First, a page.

Deutsche Bank slashes 18,000 jobs in restructuring plan

Whole teams in Deutsche Bank's Asian operations were told yesterday that their positions were gone, as the lender began axing 18,000 jobs globally in one of the biggest overhauls to an investment bank since the aftermath of the financial crisis.

The German bank launched the restructuring on Sunday in Europe, outlining a plan that will ultimately cost €7.4 billion (S$11.3 billion) and see it scale back its investment bank - a major retreat after years of working to compete as a major force on Wall Street. The bank has almost 91,500 staff around the world.

As part of the overhaul, the bank will scrap its global equities business and also cut some of its fixed-income operations - an area traditionally regarded as one of its strengths.

Deutsche Bank gave no geographic breakdown for the job cuts, but Asia is widely reported to be less affected than Europe and the US.

Bankers in Sydney seen leaving the lender's offices on Monday confirmed they worked for Deutsche Bank and were being laid off, but declined to give their names as they were due to return later to sign redundancy packages.

One person with knowledge of the bank's operations in Australia said its four-strong equity capital markets (ECM) team was being let go, but that most of its mergers and acquisitions (M&A) team would not be immediately affected.

In Asia, the equities-group cuts include almost all research analysts based in the region and most of the sales and trading team, according to several Deutsche bankers.

Factsheets on its website showed that Deutsche had some 4,700 employees in Sydney, Tokyo, Hong Kong and Singapore.

Its investment banking team for the Asia-Pacific region numbered about 300 people before the cuts, and 10 per cent to 15 per cent will be laid off - almost all in its equity capital markets division, according to a senior Asia banker with direct knowledge of the plans.

“There is hardly any work getting done today and folks are just mailing or calling friends or headhunters. Half of the floor is gone and others are just waiting to be called in. Some people are saying their byes even before being called in,” said an equities trader in Hong Kong who has spent two years at the bank.

One Hong Kong-based equities trader who had been laid off said the mood was "pretty gloomy" as people were called individually to meetings. "(There are a) couple of rounds of chats with HR and then they give you this packet and you are out of the building," the trader said.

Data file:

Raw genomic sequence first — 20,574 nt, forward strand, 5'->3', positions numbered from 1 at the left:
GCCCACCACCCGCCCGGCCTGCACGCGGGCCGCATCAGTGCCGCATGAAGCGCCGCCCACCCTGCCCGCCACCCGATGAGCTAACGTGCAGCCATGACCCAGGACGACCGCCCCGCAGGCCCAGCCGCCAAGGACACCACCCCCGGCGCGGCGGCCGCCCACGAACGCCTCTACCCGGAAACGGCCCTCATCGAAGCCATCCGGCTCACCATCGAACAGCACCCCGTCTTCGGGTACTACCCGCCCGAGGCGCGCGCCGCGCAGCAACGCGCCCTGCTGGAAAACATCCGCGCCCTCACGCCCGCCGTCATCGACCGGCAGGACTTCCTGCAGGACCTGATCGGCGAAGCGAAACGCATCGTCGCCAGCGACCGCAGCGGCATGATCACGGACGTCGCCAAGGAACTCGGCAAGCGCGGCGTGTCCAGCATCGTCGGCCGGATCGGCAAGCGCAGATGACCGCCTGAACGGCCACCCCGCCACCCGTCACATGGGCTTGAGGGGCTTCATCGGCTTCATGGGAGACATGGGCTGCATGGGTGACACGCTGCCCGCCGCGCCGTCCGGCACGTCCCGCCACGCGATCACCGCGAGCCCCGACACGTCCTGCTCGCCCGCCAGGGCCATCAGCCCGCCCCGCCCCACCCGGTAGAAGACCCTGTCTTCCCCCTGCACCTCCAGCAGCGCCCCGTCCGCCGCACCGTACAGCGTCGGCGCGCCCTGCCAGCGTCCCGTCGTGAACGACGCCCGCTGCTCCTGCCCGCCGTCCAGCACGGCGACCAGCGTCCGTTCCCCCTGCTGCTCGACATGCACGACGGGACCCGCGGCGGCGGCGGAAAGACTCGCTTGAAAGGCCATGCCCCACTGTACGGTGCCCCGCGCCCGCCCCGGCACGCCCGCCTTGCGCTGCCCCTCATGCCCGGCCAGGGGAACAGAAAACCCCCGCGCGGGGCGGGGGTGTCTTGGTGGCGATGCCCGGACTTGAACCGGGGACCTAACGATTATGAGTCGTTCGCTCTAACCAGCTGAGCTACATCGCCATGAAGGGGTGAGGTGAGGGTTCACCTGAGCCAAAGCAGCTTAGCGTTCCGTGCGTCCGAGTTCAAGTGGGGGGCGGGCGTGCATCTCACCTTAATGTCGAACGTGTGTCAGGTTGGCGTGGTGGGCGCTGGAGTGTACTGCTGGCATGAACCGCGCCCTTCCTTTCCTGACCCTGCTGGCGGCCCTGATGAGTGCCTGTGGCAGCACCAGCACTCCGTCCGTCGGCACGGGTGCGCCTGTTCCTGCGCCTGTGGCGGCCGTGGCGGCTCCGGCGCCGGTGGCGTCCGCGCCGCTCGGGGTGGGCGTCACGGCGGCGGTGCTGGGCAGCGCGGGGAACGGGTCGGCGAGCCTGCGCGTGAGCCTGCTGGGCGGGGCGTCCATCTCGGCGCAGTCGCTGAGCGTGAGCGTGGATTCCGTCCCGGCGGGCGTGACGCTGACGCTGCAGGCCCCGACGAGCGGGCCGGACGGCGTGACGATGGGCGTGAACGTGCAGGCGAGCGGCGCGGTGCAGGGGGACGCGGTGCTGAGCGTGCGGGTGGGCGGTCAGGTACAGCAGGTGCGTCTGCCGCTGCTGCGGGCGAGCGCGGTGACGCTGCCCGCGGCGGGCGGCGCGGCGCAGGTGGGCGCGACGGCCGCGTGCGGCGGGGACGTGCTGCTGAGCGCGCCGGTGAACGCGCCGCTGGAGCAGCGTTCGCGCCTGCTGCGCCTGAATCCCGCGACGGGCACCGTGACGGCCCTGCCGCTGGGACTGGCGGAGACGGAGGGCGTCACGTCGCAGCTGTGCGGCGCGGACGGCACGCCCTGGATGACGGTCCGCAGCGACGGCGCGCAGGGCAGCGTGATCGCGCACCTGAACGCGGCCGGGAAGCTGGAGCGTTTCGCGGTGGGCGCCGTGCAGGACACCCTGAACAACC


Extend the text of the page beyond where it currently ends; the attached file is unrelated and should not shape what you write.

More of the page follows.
“We are still what we were on Friday but with a much, much smaller equities capability,” said one senior Sydney-based bank executive, who kept his job.

“The news is obviously depressing but at least there’s some clarity on the businesses we are still going to focus on. My access card is working fine. So I am safe for now. What happens tomorrow, who knows but for now, I hope this is it,” said a banker in Singapore as he tapped his card to gain access to the lift.

“Our ECM business has to be scaled back but it’s not like everything will happen in one day. This is not like what StanChart did to its equities business. We are not going to be giving up our live deals. But the biggest question for us is where do we go from here if we don’t offer the whole suite of products? Will clients stick with us or is the game over?” said a Singapore banker who remains in his job.

RESTART

Chief Executive Officer Christian Sewing, who now aims to focus on the bank's more stable revenue streams, said on Sunday that it was the most fundamental transformation of the bank in decades. "This is a restart," he said.

"We are creating a bank that will be more profitable, leaner, more innovative and more resilient," he wrote to staff.

The bank will set up a so-called bad bank to wind-down unwanted assets, with a value of 74 billion euros of risk-weighted assets.

"The strength of our service offering and our wide network covering 14 markets in Asia Pacific is a competitive advantage for Deutsche Bank globally, and we remain absolutely committed to this region," said the bank's Asia Pacific Chief Executive Officer Werner Steinmueller in a memo to Asia-Pacific staff. “Though the investment-banking unit would be smaller, it would be “more resilient,” he said.

A Deutsche Bank spokeswoman declined to comment on specific departures, saying the bank would be communicating directly with employees.

"We understand these changes affect people's lives profoundly and we will do whatever we can to be as responsible and sensitive as possible implementing these changes," she said.